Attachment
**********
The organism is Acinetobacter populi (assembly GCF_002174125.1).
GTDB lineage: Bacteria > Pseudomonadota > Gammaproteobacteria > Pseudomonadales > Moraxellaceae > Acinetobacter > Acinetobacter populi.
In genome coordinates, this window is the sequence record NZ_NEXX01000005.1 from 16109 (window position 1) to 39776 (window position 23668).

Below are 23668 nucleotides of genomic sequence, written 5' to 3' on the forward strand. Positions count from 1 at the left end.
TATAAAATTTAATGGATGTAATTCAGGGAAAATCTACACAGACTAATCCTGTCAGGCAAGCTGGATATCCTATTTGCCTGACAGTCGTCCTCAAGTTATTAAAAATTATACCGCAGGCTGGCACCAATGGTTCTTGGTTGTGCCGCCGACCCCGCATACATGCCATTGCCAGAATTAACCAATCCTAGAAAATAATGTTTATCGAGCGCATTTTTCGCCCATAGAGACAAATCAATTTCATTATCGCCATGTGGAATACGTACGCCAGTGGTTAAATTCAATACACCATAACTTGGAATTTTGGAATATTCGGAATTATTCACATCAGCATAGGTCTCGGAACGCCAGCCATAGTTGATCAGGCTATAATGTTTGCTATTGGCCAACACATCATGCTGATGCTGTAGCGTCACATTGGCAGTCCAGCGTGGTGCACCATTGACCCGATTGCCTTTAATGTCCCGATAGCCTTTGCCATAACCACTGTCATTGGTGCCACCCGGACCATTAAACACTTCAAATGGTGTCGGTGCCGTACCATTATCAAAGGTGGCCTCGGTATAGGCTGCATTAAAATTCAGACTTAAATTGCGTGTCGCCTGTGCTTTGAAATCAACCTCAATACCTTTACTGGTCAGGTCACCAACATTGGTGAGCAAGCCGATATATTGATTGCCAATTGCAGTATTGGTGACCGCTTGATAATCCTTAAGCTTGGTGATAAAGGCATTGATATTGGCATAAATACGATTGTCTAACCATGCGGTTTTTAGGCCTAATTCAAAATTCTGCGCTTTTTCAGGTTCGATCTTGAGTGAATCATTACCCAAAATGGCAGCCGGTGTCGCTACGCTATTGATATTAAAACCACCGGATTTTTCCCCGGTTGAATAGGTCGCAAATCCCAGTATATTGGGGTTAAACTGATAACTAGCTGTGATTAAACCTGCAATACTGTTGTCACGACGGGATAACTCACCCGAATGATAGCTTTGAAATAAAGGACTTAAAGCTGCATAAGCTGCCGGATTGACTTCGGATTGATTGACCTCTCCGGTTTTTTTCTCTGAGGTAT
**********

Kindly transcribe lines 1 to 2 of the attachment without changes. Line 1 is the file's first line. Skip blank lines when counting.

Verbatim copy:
The organism is Acinetobacter populi (assembly GCF_002174125.1).
GTDB lineage: Bacteria > Pseudomonadota > Gammaproteobacteria > Pseudomonadales > Moraxellaceae > Acinetobacter > Acinetobacter populi.